Flint, MI–A long-anticipated restoration project for downtown Flint’s Saginaw Street is nearly underway.

City Engineer Mark Adas updated the Flint City Council May 4 on Flint’s “Saginaw Street Restoration Project,” an effort that will see the roadway’s brick intersections from Court Street to the Flint River replaced with stamped pavement, its sidewalks updated, and its ADA accessibility improved.

Adas explained the project briefly, stating that the major reason for replacing the brick intersections with pavement is to better preserve the remaining five lanes of bricks between them.

“The idea is to lock (the remaining bricks) in as much as possible, so they don’t shift and move around as much, and so they last longer,” Adas said.

Adas said the bricks were originally installed between 1898 and 1901, and were completely relaid in 1936 and then touched up sometime within the last 40 years.

In previous discussions of the project, Adas said the roadway’s original bricks were only meant to last 30-40 years, so they’ve long outlived their intended lifetime.

However, the city of Flint and its Historic District Commission recognized the significance of the bricks to Flint’s downtown aesthetic and events. They spent much of 2021 figuring out how to keep the majority of the bricks while making necessary improvements, finally settling on stamped pavement.

Now, the restoration project is nearly ready to begin.

“The exact timing will depend on the contractor,” Adas told council, adding that the city will ensure the work done will not impact seminal Flint summer events, like Crim’s Festival of Races and Back to the Bricks.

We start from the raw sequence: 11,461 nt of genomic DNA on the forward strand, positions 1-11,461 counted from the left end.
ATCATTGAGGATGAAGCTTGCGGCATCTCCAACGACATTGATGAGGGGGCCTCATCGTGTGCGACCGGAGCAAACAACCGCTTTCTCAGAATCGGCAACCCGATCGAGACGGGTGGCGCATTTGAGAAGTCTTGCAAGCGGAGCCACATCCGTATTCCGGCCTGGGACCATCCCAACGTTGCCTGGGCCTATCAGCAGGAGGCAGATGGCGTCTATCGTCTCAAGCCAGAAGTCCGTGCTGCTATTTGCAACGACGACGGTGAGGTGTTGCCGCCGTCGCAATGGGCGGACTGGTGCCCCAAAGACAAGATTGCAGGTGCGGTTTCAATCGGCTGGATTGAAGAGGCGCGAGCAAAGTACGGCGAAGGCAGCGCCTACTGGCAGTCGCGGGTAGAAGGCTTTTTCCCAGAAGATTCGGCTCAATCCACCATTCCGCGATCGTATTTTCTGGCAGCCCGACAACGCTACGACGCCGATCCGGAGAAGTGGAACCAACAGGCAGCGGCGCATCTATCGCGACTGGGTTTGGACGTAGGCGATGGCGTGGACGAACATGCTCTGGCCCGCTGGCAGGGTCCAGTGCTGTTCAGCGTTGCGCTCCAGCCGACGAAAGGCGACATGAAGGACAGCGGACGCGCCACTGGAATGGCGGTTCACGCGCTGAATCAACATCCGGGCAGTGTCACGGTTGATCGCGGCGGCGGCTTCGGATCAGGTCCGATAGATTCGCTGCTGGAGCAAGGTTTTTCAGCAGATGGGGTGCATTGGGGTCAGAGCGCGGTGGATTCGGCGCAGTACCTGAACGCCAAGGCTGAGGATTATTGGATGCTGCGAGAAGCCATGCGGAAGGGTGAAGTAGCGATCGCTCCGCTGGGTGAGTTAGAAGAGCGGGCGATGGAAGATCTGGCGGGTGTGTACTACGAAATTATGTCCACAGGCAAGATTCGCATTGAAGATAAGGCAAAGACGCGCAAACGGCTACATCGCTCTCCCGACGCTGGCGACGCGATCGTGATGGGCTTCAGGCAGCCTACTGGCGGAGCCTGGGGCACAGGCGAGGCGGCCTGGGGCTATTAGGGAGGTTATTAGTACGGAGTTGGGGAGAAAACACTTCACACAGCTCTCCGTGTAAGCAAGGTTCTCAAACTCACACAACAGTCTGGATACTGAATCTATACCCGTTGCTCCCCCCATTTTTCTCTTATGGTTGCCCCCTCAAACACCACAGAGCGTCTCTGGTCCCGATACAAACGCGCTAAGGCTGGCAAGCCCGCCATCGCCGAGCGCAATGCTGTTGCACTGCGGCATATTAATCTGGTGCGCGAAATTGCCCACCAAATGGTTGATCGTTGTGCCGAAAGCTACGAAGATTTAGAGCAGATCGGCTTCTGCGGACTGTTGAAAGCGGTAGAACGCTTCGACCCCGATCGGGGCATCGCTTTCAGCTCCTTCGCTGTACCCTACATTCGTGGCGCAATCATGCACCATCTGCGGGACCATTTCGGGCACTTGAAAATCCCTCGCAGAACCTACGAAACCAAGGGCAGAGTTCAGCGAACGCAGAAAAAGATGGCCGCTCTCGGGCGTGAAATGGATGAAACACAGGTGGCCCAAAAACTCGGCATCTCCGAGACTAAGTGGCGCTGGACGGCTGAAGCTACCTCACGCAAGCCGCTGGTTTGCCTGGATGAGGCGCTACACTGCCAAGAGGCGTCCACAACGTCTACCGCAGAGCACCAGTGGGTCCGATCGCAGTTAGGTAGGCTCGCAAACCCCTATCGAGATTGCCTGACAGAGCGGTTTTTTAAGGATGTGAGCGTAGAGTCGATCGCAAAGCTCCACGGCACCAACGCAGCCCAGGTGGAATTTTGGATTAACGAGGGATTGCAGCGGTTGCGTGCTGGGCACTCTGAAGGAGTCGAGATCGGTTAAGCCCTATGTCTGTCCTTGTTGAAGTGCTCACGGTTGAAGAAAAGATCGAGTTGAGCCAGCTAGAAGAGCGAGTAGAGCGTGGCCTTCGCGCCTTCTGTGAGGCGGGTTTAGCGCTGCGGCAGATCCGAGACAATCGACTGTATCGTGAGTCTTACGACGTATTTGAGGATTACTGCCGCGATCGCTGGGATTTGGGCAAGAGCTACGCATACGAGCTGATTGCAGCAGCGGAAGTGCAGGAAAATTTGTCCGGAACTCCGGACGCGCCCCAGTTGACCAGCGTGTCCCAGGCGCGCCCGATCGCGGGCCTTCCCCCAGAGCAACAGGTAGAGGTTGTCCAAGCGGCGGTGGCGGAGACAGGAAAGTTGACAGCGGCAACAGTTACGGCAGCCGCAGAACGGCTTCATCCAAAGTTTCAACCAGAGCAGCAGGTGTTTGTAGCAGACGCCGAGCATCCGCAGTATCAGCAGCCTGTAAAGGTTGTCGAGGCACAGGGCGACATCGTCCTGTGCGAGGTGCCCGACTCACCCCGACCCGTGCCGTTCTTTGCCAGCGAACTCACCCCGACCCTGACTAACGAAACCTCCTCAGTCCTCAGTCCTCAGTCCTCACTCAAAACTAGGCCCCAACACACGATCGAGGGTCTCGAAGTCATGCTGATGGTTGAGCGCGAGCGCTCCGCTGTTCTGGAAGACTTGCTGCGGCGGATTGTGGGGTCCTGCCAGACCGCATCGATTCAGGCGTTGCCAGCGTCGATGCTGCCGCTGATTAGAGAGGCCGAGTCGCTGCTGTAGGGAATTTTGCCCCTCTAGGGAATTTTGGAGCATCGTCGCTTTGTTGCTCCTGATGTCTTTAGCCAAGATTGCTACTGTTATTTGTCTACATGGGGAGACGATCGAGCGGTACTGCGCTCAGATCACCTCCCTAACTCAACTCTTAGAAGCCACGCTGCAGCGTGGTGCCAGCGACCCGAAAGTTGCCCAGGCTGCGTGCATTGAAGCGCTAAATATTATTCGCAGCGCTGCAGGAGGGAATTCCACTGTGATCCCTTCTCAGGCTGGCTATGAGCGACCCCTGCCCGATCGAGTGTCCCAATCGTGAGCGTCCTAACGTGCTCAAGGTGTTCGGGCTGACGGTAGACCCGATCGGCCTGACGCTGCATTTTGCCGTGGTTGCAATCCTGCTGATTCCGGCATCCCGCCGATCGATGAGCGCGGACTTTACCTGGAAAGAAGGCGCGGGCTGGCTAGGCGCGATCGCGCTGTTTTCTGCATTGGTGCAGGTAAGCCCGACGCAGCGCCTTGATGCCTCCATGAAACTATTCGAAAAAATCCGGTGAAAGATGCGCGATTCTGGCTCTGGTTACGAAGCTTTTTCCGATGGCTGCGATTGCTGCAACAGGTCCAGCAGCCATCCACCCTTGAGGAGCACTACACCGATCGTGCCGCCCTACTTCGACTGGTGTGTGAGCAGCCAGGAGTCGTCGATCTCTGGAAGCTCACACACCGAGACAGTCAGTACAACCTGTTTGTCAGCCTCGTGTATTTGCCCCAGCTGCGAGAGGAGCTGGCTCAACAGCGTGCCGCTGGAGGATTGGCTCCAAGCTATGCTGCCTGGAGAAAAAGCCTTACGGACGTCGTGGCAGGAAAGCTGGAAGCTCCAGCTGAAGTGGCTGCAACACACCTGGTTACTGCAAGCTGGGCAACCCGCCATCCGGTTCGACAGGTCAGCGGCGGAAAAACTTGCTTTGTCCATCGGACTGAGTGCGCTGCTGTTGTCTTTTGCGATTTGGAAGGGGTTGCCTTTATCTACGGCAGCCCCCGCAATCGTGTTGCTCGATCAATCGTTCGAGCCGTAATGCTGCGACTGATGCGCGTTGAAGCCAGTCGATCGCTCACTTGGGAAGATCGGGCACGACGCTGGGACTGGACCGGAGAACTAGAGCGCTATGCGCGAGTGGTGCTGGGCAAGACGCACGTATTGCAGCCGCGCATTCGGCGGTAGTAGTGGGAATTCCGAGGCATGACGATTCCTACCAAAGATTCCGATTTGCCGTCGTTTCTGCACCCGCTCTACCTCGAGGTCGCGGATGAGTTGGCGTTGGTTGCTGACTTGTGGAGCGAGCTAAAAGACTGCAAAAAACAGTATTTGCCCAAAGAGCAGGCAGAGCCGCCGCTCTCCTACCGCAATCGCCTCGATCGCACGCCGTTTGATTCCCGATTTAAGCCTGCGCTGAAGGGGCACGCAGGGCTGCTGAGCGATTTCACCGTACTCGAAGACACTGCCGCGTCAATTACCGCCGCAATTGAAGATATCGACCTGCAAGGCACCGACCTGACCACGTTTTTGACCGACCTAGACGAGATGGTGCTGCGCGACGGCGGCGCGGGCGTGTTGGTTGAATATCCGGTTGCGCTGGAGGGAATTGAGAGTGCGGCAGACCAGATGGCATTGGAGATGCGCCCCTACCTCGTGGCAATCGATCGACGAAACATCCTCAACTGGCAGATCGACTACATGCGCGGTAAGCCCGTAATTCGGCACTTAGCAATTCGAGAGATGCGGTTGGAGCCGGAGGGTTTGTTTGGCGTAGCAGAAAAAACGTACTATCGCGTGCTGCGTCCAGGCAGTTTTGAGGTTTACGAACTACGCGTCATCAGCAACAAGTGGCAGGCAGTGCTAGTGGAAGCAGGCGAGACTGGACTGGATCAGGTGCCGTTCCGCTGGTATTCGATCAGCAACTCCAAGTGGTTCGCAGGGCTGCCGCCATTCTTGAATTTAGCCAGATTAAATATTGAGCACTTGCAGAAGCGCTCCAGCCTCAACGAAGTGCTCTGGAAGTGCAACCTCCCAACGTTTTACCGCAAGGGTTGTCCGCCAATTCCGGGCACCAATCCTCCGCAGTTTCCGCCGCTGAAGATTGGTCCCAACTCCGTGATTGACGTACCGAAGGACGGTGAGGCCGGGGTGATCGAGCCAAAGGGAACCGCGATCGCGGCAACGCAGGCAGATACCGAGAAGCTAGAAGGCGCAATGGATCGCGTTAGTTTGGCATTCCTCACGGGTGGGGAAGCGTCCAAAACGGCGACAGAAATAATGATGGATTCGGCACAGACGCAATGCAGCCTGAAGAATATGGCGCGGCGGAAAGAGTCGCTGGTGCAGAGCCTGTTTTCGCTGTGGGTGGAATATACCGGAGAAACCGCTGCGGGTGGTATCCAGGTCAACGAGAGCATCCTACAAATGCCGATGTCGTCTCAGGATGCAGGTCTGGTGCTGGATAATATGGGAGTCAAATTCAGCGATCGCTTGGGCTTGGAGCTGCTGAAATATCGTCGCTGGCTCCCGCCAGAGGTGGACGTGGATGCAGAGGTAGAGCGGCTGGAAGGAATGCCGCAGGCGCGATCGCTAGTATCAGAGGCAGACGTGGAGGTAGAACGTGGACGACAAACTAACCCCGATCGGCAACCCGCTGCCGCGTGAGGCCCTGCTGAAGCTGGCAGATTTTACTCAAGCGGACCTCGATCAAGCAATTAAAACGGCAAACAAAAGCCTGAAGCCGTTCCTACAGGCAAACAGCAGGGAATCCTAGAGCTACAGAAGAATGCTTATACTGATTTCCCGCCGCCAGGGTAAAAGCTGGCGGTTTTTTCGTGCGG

“Whatever they start before August they have to have completely done before August,” Adas said of the to-be-determined contractor.

Downtown summer event organizers declined to comment ahead of understanding the timeline for starting the project, but Councilman Quincy Murphy did ask how the coming construction might affect downtown businesses in the meantime.

“We designed this project to do one block at a time,” Adas replied. “There will be a complete shutdown of one block. … The contractor has to do one block completely, including one intersection. Once he gets through that and says it’s complete, we’ll open up that section and do the next block and the next intersection.” 

The council voted to pass the funding resolution for the project through to the May 9 city council meeting for approval.

“I’m excited,” said Murphy. “And if they decide to run over the parking meters, I won’t complain about it.”

City officials said once the signed resolution is returned from Flint City Council it will be shared with the Michigan Department of Transportation for review, which could take several weeks.

Should MDOT require any adjustments, the plan would need to be taken before council a second time.

Kate is Flint Beat's associate editor. She joined the team as a corps member of Report for America, a national service program that places journalists into local newsrooms to report on under-covered issues....